The Goals of The Southern Agrarian blog
- Live it – The Southern Agrarian movement, born in the 1920’s, is rooted deep in Southern soil. The need to return to this simpler, more self-reliant way of life has never been greater than it is today.
- Grow it – Gardening in The South with a strong focus on heirloom (open pollinated) varieties.
- Raise it – Raising chickens, ducks, and other small livestock in The South.
- Use it – Canning and cooking the bounty of your garden in both traditional and non-traditional Southern dishes.
- Prepare for it – Agrarianism is about being rooted in the land – not being a dependent cog in the complex machine of urban life. A big part of this is building a self-sufficient life by growing it, raising it, using it, and living it so that we can safely weather the storms that regularly sweep through human society.
In short, this is about leading the way to a life set free from the bonds of an increasingly complex society and the vulnerabilities that go with it. At some point, every complex society collapses and sinks under its own weight; we don’t want to be tied to that ship when it goes to the bottom. We have a responsibility to our families and to our people, and that responsibility does not go away simply because the grocery store shelves may be empty.
The Southern Agrarian movement in its purest form was described in the book, I’ll Take My Stand, (first published in 1930) by Twelve Southerners. Two of those “Twelve Southerners” – Stark Young and Frank Lawrence Owsley – were my cousins. Stark Young’s section of I’ll Take My Stand is titled Not In Memoriam, But In Defense; Frank Lawrence Owsley’s section is titled The Irrepressible Conflict.
From the Wikipedia entry for Southern Agrarian:
The Southern Agrarians bemoaned the increasing loss of Southern identity and culture to industrialization. They believed that the traditional agrarian roots of the United States, which had reigned since the nation’s founding in the 18th century, were important to its nature. Their manifesto was a critique of the rapid industrialization and urbanization during the first few decades of the 20th century in the southern United States. It posited an alternative based on a return to the more traditionally rural and local culture, and agrarian American values. The group opposed the changes in the US that were leading it to become more urban, national/international, and industrial. Because the book was published at the opening (1930) of what would eventually become the Great Depression, some viewed it as particularly prescient. The book was anti-communist. I’ll Take My Stand was originally criticized as a reactionary and romanticized defense of the Old South and the Lost Cause of the Confederacy. Some critics considered it to be moved by nostalgia…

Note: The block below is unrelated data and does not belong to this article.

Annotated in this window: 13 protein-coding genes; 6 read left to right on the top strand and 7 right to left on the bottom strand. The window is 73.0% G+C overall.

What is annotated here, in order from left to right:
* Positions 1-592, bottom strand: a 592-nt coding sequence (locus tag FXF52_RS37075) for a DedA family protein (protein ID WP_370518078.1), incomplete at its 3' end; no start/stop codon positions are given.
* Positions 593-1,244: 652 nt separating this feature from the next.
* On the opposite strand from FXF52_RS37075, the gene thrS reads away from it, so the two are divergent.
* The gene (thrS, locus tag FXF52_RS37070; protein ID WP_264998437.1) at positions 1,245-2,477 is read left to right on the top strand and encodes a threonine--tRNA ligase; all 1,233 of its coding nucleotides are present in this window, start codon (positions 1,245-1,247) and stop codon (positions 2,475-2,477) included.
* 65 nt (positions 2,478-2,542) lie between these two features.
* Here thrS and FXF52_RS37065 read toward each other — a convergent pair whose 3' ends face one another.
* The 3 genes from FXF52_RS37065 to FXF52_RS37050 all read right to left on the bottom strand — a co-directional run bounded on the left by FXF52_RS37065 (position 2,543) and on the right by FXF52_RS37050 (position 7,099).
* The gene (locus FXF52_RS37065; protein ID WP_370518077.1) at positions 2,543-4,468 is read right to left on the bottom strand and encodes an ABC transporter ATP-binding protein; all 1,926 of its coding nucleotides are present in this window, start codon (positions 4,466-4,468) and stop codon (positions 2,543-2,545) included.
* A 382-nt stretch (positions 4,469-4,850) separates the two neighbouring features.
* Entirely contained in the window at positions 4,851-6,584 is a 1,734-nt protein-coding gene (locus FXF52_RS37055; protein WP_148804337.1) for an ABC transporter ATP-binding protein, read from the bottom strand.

The Intercollegiate Studies Institute has published books which further explore the ideas of the Agrarians. “All the articles bear in the same sense upon the book’s title-subject: all tend to support a Southern way of life against what may be called the American or prevailing way; and all as much as agree that the best terms in which to represent the distinction are contained in the phrase, Agrarian versus Industrial…
“Opposed to the industrial society is the agrarian, which does not stand in particular need of definition. An agrarian society is hardly one that has no use at all for industries, for professional vocations, for scholars and artists, and for the life of cities. Technically, perhaps, an agrarian society is one in which agriculture is the leading vocation, whether for wealth, for pleasure, or for prestige – a form of labor that is pursued with intelligence and leisure, and that becomes the model to which the other forms approach as well as they may. But an agrarian regime will be secured readily enough where the superfluous industries are not allowed to rise against it. The theory of agrarianism is that the culture of the soil is the best and most sensitive of vocations, and that therefore it should have the economic preference and enlist the maximum number of workers.”
Introduction: A Statement of Principles”
I’ll Take My Stand: The South and the Agrarian Tradition
The Southern Agrarian is published by Stephen Clay McGehee. Born-Again Christian, grandfather, husband, business owner, Southerner, aspiring Southern Gentleman. Publisher of The Southern Agrarian and Be A Southern Gentleman. President/Owner of Adjutant Workshop, Inc. (a software development company), Vice President of Gather The Fragments Bible Mission, Inc. (Sierra Leone, West Africa), Kentucky Colonel, Quartermaster and Webmaster – Military Order of The Stars and Bars.
Enjoy these photos of the Southern Agrarian life. Unless otherwise noted, all photos by Stephen Clay McGehee.